For Whose Benefit?
Today, the North is preoccupied by environmental threats. Indeed, since the Stockholm Conference of 1972, a very different approach to the environment has become evident.
Twenty years ago, the emphasis was on ending the pollution that the industrialized North had been inflicting on the nations of the South. The goals were clean air and water and arable land--the requisites of a decent life; and the modality was international cooperation.
Today, however, the North has seized hold of environmental issues by using them to cloak its own security concerns. The new ideology--or, to some, religion--of the environment allows its proponents to ignore nationalities and national boundaries.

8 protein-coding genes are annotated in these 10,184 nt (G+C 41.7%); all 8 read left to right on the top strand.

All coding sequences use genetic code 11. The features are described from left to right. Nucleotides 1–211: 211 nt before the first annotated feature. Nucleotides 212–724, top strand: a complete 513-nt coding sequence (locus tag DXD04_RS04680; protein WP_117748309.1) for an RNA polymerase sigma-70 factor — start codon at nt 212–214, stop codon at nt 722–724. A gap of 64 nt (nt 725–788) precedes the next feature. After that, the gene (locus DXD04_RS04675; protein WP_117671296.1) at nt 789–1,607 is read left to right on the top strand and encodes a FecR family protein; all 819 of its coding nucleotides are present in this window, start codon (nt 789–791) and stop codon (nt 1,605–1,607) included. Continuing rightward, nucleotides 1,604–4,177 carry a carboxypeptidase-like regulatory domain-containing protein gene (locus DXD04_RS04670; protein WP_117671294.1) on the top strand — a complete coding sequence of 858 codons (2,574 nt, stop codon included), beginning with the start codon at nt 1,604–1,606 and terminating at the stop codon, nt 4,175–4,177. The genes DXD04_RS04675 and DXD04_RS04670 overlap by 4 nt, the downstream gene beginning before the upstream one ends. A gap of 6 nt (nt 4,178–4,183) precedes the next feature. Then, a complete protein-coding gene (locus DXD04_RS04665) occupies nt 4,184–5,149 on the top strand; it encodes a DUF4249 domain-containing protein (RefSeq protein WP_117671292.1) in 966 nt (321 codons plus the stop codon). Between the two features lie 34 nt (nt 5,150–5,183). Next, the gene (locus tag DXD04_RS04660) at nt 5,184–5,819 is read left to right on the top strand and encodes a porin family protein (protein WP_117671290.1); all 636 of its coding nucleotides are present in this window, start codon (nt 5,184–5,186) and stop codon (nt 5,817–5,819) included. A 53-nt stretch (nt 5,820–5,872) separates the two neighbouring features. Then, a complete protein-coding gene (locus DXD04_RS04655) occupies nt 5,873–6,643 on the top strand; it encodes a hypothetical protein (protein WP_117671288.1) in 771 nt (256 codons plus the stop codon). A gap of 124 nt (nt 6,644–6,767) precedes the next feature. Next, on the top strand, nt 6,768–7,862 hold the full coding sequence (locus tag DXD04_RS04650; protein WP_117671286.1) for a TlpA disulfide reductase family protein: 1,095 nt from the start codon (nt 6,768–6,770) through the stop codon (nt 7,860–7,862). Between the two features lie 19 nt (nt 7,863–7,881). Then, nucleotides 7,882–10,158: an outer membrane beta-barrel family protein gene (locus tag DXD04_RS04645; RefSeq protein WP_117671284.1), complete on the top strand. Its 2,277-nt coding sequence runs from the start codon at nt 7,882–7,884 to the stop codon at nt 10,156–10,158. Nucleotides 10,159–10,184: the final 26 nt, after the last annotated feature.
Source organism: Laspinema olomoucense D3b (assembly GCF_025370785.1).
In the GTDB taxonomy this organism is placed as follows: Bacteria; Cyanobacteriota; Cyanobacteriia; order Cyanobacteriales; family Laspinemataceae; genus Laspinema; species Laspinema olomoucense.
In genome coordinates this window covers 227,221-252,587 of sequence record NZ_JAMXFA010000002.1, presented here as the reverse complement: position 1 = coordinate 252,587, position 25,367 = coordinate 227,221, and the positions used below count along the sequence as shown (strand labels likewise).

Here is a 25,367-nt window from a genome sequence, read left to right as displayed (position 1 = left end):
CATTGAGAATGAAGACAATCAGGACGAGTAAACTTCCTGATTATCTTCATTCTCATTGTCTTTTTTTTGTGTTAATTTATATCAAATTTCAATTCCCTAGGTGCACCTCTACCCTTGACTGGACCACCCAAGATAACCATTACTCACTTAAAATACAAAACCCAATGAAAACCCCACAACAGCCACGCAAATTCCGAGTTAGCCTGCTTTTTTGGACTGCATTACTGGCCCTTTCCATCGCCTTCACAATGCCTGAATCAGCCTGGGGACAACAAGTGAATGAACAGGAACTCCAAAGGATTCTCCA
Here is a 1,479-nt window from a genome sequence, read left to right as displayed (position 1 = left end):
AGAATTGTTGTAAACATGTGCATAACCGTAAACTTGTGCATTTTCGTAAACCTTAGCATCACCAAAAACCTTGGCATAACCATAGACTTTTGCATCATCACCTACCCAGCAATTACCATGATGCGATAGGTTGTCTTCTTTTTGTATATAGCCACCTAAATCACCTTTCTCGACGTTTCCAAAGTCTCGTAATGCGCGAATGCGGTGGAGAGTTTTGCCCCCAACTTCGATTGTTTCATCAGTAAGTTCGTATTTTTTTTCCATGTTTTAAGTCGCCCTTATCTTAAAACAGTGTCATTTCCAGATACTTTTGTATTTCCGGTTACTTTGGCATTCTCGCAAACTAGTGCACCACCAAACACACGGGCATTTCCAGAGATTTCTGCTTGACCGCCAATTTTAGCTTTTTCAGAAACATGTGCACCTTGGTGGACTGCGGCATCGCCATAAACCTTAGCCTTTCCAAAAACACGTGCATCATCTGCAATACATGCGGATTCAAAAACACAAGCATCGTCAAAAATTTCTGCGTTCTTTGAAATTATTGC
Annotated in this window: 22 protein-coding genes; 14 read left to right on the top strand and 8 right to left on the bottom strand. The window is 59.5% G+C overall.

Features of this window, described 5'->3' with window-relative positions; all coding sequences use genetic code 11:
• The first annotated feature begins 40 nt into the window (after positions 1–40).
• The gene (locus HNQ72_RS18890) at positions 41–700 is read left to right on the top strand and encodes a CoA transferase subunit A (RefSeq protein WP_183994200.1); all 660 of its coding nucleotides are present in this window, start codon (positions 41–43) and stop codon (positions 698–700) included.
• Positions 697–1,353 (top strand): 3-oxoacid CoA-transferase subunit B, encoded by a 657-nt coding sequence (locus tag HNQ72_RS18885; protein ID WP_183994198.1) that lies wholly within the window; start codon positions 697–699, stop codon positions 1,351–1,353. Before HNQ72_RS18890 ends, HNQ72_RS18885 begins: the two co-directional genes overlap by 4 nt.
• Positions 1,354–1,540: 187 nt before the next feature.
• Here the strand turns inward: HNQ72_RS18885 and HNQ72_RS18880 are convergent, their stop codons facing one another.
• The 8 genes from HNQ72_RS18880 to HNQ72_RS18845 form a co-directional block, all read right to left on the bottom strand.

For some, a parallel meeting of non-government organizations at the . . . [ 1992] United Nations Conference on Environment and Development could be the forum for redefining security and sovereignty. The aim is to exert pressure on the participating national governments.____________________